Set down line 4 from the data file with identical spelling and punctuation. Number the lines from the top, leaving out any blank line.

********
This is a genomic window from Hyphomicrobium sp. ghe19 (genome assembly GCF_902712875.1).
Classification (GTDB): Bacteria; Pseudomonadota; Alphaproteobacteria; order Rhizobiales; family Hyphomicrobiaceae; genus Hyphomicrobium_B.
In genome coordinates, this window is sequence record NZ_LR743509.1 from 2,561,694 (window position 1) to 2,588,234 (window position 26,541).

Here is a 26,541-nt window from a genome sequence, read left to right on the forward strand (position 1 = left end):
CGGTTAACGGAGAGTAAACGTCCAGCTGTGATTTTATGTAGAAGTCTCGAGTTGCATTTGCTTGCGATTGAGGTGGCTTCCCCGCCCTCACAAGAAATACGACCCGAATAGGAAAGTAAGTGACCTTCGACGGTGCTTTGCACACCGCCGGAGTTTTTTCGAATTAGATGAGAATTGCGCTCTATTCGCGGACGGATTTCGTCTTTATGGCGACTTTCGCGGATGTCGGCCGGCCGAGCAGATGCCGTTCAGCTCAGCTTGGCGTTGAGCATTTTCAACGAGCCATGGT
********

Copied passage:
Here is a 26,541-nt window from a genome sequence, read left to right on the forward strand (position 1 = left end):